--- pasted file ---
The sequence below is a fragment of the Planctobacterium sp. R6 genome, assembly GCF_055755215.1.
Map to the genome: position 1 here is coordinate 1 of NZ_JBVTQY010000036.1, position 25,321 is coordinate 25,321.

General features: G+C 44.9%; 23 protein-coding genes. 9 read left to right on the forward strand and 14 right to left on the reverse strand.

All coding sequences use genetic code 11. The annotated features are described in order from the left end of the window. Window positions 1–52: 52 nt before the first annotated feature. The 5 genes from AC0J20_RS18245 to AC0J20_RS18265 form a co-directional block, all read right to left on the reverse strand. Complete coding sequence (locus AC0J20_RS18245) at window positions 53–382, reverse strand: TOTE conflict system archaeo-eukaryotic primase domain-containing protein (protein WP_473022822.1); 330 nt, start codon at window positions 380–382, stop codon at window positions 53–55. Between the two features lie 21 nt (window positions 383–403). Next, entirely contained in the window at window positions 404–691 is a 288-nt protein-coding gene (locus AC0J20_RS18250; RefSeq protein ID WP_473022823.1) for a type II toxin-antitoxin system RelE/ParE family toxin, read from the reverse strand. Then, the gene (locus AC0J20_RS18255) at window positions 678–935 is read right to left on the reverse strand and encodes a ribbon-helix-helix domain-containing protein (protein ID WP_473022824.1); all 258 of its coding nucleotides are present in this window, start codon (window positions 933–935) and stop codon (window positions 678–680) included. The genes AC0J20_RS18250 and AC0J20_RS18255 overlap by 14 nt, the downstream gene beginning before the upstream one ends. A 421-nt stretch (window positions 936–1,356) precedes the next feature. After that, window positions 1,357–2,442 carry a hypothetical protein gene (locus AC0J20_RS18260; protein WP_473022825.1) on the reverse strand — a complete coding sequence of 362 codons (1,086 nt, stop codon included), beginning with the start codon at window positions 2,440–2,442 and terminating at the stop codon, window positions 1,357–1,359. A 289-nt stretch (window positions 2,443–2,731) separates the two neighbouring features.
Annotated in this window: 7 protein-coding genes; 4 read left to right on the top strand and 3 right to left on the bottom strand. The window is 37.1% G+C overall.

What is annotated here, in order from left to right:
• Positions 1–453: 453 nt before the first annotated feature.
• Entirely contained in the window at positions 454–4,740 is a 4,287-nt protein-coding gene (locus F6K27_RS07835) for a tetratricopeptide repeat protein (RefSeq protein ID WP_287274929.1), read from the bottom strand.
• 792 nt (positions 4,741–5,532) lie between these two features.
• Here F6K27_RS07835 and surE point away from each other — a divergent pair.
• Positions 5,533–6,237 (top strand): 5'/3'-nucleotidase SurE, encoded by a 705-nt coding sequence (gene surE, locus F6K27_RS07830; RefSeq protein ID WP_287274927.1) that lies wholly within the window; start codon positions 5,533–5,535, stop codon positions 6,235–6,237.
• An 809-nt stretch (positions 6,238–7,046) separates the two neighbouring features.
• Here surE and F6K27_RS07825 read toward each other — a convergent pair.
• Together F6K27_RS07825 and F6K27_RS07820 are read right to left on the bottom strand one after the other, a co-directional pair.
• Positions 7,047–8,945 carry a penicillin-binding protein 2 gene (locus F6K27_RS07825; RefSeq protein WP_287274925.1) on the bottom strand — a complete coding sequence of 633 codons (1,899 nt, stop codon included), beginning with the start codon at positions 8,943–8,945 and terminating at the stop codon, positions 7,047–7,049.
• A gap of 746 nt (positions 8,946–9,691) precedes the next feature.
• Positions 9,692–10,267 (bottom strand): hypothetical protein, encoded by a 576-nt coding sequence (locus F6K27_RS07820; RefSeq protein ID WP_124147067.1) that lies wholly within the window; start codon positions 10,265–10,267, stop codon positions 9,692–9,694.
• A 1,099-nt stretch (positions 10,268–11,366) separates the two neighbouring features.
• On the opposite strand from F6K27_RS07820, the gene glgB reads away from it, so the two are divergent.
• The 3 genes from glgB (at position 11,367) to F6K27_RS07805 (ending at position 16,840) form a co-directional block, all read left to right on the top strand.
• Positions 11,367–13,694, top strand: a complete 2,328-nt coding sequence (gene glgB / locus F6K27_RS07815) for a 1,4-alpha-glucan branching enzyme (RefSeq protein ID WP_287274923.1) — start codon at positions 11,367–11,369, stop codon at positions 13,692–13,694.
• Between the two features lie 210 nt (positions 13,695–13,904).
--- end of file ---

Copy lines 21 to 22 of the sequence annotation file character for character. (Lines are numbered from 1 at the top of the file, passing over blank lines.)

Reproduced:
• Positions 11,367–13,694, top strand: a complete 2,328-nt coding sequence (gene glgB / locus F6K27_RS07815) for a 1,4-alpha-glucan branching enzyme (RefSeq protein ID WP_287274923.1) — start codon at positions 11,367–11,369, stop codon at positions 13,692–13,694.
• Between the two features lie 210 nt (positions 13,695–13,904).